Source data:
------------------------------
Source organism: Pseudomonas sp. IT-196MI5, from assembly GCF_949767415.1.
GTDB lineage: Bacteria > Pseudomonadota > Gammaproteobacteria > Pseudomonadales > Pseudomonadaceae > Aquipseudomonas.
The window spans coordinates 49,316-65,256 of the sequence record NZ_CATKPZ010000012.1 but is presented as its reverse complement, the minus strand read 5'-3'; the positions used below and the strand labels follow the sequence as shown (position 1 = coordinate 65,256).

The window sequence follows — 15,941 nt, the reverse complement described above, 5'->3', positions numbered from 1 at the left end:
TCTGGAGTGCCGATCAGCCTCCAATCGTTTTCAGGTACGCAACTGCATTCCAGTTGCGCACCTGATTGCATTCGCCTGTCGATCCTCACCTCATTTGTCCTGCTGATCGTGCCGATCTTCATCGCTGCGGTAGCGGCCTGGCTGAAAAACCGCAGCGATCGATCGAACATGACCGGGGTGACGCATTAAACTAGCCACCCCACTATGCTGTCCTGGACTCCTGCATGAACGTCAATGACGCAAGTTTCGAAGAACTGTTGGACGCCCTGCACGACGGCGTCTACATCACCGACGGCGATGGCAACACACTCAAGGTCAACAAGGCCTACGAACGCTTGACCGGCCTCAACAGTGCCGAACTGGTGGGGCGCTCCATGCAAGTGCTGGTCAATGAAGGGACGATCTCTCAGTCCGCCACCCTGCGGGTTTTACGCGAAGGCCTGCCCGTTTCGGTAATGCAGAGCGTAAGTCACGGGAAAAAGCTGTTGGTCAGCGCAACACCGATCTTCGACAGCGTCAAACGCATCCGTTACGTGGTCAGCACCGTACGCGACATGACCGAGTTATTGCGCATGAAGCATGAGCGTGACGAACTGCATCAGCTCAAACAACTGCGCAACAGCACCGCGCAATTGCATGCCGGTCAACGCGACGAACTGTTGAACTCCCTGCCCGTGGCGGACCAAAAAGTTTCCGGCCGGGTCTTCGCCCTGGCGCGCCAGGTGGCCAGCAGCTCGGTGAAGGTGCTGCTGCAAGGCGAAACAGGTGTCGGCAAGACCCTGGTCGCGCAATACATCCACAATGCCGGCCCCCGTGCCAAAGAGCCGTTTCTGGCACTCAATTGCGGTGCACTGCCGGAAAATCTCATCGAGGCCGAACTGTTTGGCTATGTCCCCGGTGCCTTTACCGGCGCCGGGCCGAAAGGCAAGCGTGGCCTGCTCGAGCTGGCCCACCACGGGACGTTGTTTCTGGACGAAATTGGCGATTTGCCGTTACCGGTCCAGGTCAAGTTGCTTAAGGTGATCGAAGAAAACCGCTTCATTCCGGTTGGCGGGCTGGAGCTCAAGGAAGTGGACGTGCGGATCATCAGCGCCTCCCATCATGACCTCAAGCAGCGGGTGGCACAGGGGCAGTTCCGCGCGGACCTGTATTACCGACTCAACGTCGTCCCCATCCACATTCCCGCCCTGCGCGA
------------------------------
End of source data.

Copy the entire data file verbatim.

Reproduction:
Source organism: Pseudomonas sp. IT-196MI5, from assembly GCF_949767415.1.
GTDB lineage: Bacteria > Pseudomonadota > Gammaproteobacteria > Pseudomonadales > Pseudomonadaceae > Aquipseudomonas.
The window spans coordinates 49,316-65,256 of the sequence record NZ_CATKPZ010000012.1 but is presented as its reverse complement, the minus strand read 5'-3'; the positions used below and the strand labels follow the sequence as shown (position 1 = coordinate 65,256).

The window sequence follows — 15,941 nt, the reverse complement described above, 5'->3', positions numbered from 1 at the left end:
TCTGGAGTGCCGATCAGCCTCCAATCGTTTTCAGGTACGCAACTGCATTCCAGTTGCGCACCTGATTGCATTCGCCTGTCGATCCTCACCTCATTTGTCCTGCTGATCGTGCCGATCTTCATCGCTGCGGTAGCGGCCTGGCTGAAAAACCGCAGCGATCGATCGAACATGACCGGGGTGACGCATTAAACTAGCCACCCCACTATGCTGTCCTGGACTCCTGCATGAACGTCAATGACGCAAGTTTCGAAGAACTGTTGGACGCCCTGCACGACGGCGTCTACATCACCGACGGCGATGGCAACACACTCAAGGTCAACAAGGCCTACGAACGCTTGACCGGCCTCAACAGTGCCGAACTGGTGGGGCGCTCCATGCAAGTGCTGGTCAATGAAGGGACGATCTCTCAGTCCGCCACCCTGCGGGTTTTACGCGAAGGCCTGCCCGTTTCGGTAATGCAGAGCGTAAGTCACGGGAAAAAGCTGTTGGTCAGCGCAACACCGATCTTCGACAGCGTCAAACGCATCCGTTACGTGGTCAGCACCGTACGCGACATGACCGAGTTATTGCGCATGAAGCATGAGCGTGACGAACTGCATCAGCTCAAACAACTGCGCAACAGCACCGCGCAATTGCATGCCGGTCAACGCGACGAACTGTTGAACTCCCTGCCCGTGGCGGACCAAAAAGTTTCCGGCCGGGTCTTCGCCCTGGCGCGCCAGGTGGCCAGCAGCTCGGTGAAGGTGCTGCTGCAAGGCGAAACAGGTGTCGGCAAGACCCTGGTCGCGCAATACATCCACAATGCCGGCCCCCGTGCCAAAGAGCCGTTTCTGGCACTCAATTGCGGTGCACTGCCGGAAAATCTCATCGAGGCCGAACTGTTTGGCTATGTCCCCGGTGCCTTTACCGGCGCCGGGCCGAAAGGCAAGCGTGGCCTGCTCGAGCTGGCCCACCACGGGACGTTGTTTCTGGACGAAATTGGCGATTTGCCGTTACCGGTCCAGGTCAAGTTGCTTAAGGTGATCGAAGAAAACCGCTTCATTCCGGTTGGCGGGCTGGAGCTCAAGGAAGTGGACGTGCGGATCATCAGCGCCTCCCATCATGACCTCAAGCAGCGGGTGGCACAGGGGCAGTTCCGCGCGGACCTGTATTACCGACTCAACGTCGTCCCCATCCACATTCCCGCCCTGCGCGA